July 1995. The situation in the Srebrenica enclave in Eastern Bosnia is tense. Serb forces approach the UN compound, where Bosnian refugees have sought shelter. The UN Protection Force, counting 400 Dutch peacekeepers (“Dutchbat”), is outnumbered and decides to retreat. Their opponent, general Ratko Mladić, allows local staff to be evacuated, provided they are in the possession of an official UN pass.
Rizo Mustafić works as an electrician on the compound, but he is seconded and is not employed directly by Dutchbat. He is not registered on the list, is sent away from the compound, and later dies at the hands of the Serbs. His surviving wife, son and daughter bring proceedings against the Dutch State, arguing that the failure of Dutchbat to evacuate Rizo constitutes a tort.
This is a hard case. Should the Dutch State be held liable for the consequences of the collapse of the UN compound? After all, Dutch peacekeepers faced the proximity of the relentless and unpredictable Mladić, unsupported by allied (air) forces and fearing for their own safety as well. On the other hand, Mustafić was amongst the last refugees, while distant thumps of machine guns and the separation of men and women outside the gates indicated his destiny. Was it really not possible to put him on the list?
Some may argue that no judge could possibly make such an assessment. The Court of Appeal in the Hague did though. After having balanced dangers and probabilities, it held that the conduct of Dutchbat constituted a tort under Bosnian private law (the lex loci delicti):
‘[T]he defense failed to demonstrate sufficiently that Dutchbat, in all reasonableness, had to take into account any other risk than the one which implied that Mustafić, if checked by the Bosnian Serbs, would have been stopped and killed after all.’ (par. 6.18)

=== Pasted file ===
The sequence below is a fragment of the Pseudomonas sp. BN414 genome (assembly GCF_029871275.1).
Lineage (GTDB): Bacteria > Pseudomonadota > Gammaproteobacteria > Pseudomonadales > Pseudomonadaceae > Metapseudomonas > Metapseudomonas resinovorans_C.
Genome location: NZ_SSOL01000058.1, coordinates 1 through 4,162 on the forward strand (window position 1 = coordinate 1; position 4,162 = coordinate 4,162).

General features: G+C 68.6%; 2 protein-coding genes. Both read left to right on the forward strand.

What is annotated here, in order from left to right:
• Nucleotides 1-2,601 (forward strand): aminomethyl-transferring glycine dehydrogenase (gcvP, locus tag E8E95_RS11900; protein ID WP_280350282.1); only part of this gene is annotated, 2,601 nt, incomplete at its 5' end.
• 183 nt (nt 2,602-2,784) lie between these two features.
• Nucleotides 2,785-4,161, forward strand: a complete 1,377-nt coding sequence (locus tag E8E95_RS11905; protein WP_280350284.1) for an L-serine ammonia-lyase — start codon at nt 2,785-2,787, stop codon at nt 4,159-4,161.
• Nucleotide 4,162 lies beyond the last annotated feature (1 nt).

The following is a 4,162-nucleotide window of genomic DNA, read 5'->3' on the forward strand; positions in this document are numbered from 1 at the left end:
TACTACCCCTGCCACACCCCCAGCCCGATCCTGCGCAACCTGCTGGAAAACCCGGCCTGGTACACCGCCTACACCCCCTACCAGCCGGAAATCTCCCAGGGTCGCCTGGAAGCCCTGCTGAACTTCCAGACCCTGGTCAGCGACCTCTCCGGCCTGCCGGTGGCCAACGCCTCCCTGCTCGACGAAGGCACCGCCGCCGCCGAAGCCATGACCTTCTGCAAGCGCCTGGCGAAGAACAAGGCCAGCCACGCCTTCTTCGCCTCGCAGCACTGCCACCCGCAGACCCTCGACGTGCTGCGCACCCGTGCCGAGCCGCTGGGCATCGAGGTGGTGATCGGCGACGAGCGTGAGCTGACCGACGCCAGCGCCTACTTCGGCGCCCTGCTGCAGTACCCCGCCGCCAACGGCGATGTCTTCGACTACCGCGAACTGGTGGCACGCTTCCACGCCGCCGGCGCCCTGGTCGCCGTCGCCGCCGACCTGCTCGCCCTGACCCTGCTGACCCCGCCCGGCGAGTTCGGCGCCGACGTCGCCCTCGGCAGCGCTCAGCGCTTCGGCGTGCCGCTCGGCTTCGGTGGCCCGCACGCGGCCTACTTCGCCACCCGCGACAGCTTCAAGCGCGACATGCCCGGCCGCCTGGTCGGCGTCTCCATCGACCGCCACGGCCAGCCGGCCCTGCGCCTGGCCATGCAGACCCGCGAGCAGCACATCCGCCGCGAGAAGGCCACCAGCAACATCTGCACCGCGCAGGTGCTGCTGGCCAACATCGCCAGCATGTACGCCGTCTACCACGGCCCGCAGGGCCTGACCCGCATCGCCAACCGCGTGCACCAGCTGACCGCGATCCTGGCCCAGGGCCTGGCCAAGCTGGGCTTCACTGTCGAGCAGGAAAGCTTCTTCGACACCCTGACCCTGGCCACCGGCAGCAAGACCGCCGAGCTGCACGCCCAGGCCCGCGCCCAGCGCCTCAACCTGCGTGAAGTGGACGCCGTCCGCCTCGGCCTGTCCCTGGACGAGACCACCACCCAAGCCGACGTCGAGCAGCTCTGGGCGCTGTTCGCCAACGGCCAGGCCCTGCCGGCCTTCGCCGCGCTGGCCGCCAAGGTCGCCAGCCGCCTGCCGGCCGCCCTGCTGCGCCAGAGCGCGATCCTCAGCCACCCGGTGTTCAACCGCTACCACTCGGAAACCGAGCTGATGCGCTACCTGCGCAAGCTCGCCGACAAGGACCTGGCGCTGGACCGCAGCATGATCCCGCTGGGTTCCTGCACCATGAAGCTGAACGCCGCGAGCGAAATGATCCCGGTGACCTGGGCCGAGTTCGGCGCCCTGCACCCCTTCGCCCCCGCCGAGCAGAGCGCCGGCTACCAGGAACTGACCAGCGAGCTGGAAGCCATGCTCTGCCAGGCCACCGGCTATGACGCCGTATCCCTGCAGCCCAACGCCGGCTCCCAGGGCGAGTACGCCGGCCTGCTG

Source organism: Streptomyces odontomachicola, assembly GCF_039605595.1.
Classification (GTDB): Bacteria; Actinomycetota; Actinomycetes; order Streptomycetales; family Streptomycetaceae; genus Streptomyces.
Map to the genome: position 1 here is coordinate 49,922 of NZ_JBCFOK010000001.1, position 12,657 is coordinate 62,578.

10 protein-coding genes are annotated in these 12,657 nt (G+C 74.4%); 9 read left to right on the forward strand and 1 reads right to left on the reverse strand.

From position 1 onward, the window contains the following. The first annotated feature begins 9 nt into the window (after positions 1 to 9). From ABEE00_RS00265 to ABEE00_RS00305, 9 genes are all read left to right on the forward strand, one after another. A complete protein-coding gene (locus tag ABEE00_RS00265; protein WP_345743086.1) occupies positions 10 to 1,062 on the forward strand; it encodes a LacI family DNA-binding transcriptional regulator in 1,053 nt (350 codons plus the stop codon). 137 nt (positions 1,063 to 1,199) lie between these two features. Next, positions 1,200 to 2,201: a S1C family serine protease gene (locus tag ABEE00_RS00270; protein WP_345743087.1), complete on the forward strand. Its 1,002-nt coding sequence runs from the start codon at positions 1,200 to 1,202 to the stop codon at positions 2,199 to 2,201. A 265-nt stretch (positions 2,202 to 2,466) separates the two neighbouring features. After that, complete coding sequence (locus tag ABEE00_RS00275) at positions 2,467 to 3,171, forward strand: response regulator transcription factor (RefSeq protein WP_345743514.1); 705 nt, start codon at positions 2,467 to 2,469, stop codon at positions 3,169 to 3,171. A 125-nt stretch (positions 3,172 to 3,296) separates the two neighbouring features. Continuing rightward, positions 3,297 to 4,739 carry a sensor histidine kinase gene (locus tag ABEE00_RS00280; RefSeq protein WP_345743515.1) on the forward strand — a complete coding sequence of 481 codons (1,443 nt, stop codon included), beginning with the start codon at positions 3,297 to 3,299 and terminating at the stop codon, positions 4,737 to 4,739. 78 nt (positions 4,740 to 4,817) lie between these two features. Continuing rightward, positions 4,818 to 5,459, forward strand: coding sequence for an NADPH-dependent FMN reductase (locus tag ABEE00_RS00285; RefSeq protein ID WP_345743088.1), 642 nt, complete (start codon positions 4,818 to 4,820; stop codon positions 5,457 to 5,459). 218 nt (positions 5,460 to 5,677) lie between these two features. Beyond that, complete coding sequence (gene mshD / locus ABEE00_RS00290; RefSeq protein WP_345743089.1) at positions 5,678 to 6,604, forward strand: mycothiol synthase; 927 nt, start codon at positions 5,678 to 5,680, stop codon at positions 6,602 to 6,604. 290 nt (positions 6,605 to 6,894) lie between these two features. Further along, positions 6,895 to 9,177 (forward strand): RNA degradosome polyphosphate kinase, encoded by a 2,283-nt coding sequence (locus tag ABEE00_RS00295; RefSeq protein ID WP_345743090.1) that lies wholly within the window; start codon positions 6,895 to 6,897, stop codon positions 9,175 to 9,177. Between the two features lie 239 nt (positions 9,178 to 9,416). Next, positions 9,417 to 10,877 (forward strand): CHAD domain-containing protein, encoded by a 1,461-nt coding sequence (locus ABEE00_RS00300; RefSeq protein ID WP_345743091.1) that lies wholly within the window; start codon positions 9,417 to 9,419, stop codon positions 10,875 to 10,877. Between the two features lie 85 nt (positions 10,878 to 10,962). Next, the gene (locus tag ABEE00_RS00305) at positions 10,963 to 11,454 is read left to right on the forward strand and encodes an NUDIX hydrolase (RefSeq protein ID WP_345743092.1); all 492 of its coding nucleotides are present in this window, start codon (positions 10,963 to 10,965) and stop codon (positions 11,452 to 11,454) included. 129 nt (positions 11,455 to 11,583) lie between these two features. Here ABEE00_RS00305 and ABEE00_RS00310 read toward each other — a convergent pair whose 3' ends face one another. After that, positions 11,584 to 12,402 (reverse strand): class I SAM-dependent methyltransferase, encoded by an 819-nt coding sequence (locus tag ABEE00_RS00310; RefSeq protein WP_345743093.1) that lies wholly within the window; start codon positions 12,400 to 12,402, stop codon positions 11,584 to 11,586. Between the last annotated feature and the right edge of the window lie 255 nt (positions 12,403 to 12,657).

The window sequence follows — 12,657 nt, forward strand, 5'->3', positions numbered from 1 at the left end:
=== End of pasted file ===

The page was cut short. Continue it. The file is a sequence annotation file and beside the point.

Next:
The State brought the case before the Supreme Court, which recently reached a verdict. Although the Advocate-General expressed some doubts on this point (see par. 5.7 of his Advice), the Supreme Court held that it is possible to hold a sending State liable under international law even if the UN had ‘effective control’ over those troops as well (par. 3.11.2). Because the question of whether the conduct itself was unlawful concerns the interpretation of Bosnian private law, the Supreme Court did not address that issue in detail. As a result, the ruling of the Court of Appeal has been affirmed, and the Dutch State will have to pay damages to the Mustafić family.
This outcome raises several questions. Is it up to civil law courts to assess the risks involved in peacekeeping operations? What would have happened had Dutchbat decided to evacuate Mustafić? To what extent does this judgment constitute a precedent to be used by surviving relatives of other Srebrenica victims? And, more political: will this judgment have an effect on the willingness of States to intervene in war situations?
The latter point was raised by the Dutch State in its pleadings. The Supreme Court decided to address this argument in an obiter dictum:
‘This [argument, RdG] should not (…) prevent the possibility of judicial assessment in retrospect of the conduct of the relevant troop contingent. The court should indeed make allowance for the fact that this concerns decisions taken under great pressure in a war situation, but this is not something that has been disregarded by the Court of Appeal.’ (par. 3.18.3)
The outcome certainly provides food for thought. It shows that Dutch civil law courts are willing to accommodate some surviving relatives of victims of the Srebrenica massacre. But questions remain – on the responsibility and liability of sending States and the UN, on causality and legal decision-making, and on the implications on future peace missions. Such debates will, however, be put in perspective by the special circumstances of this case. And although the Mustafić family will now be granted compensation, their loss – and the losses of many others – cannot possibly be undone or relieved.